Slavery, Abolition, and Reparations

In 1807 Britain became the first major power to abolish the slave trade.

(In 1802 Denmark abolished slavery in tiny St. Thomas, St. Croix, and St. John).[1] Eric Williams and others argue that slavery was abolished primarily because it was no longer contributing positively to Britain’s economy. But British West Indian imports and exports were greater during the period of abolition than they were 50 years earlier. And West Indian planters valued their plantations at 50-60 million pounds in 1775 as against 85-100 million in 1807. Indeed the major attack on the British slave trade came during its most profitable period.[2] 

Still, economic changes made the abolition of the slave trade possible. Even in 1776 Adam Smith had argued that slavery was uneconomic. The industrial revolution, which started in Britain, shifted resources from agriculture to industry. And in most slave societies, except for a few places like Cuba and Brazil where plantations were still growing, demand for slaves had leveled off and the slave population could now reproduce itself. As William Wilberforce said 

“… great political events are rarely the offspring of cool, deliberate systems; they receive their shape, size and colour, and the data of existence, from a thousand causes which could hardly have been foreseen, and in the production of which, various unconnected and jarring parties have combined and assisted.” [3] 


West Indian planters lost the sympathy of the British people on moral and economic grounds. They repeatedly rebuffed British urgings to improve the conditions of slaves, including the 1830 amelioration directives. These recommended, among other things, that Sunday markets be stopped and slaves be given an extra free day to sell their produce, the use of the whip in the field and the flogging of women be forbidden, and slaves should be allowed religious instruction. The Jamaica House of Assembly refused to revise the island’s slave laws and some members even threatened to transfer allegiance to the United States.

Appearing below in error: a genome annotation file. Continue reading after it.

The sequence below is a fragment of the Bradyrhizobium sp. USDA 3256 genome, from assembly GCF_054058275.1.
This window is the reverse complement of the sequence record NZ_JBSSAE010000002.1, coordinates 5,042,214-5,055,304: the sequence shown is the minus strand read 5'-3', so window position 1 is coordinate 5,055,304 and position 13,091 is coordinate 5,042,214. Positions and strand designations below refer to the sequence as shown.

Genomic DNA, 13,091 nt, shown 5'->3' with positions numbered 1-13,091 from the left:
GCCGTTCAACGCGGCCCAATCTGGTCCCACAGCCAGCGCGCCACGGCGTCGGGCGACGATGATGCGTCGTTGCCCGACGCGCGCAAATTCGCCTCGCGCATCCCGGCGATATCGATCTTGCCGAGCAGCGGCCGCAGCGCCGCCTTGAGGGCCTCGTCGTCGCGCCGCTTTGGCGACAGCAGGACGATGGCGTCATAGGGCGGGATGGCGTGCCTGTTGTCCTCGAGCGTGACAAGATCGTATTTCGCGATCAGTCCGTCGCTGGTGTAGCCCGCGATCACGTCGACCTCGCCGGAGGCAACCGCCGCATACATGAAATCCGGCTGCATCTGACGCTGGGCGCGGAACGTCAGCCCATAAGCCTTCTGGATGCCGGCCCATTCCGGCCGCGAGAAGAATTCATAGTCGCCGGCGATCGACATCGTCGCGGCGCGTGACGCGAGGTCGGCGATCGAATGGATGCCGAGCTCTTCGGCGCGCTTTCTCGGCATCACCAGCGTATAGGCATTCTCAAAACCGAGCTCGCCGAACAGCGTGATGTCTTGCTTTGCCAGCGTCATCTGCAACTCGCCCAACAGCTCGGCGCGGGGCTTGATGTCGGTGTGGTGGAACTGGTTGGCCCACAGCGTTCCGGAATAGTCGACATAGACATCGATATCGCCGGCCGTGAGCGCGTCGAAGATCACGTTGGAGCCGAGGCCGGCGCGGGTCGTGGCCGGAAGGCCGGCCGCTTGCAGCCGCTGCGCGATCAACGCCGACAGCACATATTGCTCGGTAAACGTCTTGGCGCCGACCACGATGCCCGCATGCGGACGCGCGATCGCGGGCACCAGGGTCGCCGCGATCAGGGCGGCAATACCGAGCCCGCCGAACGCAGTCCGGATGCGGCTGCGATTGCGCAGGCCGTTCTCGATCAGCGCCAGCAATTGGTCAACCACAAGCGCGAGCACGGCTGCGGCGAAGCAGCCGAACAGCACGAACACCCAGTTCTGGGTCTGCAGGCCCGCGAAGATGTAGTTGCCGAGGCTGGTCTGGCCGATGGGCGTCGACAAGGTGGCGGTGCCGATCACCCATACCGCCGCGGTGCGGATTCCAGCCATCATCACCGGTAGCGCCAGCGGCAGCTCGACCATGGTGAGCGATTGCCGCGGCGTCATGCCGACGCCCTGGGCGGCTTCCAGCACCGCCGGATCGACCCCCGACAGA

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Most West Indian planters were absentee proprietors living in Britain off their profits. They left management to attorneys and overseers who squeezed what they could out of the system by cutting corners on re-investment and over-working slaves. Many plantations slid towards bankruptcy, and nearly all the 6 million pounds Jamaican slave owners received as compensation when their slaves were freed went to English creditors. 

This economic mismanagement led to much higher production costs than cane sugar rivals like Mauritius, Brazil and Cuba, while European beet sugar proved a serious threat. To protect her colonies Britain placed a heavy duty on sugar from other sources, and the price rose so high in 1829 that many British people could not afford sugar. To the British public, the only possible justification of slave plantations was cheap sugar. If slavery could not produce this it was clearly unnecessary and might as well be abolished. 

Yet none of the other major slaving nations – Spain, the US, Portugal, France or the Ottoman Empire – took the same steps as Britain, which almost single-handedly and at considerable expense carried out a crusade to eliminate the slave trade throughout the world. The compensation to slave owners in the Empire alone totaled the then huge sum of 20 million pounds. And Britain not only maintained an anti-slavery naval patrol for generations, but often unilaterally imposed anti-slavery edicts on other sovereign nations. Not until well into the 20th century was the battle truly won. For instance slavery in Arab dominated Zanzibar was only stamped out in 1922 when the British were in firm control.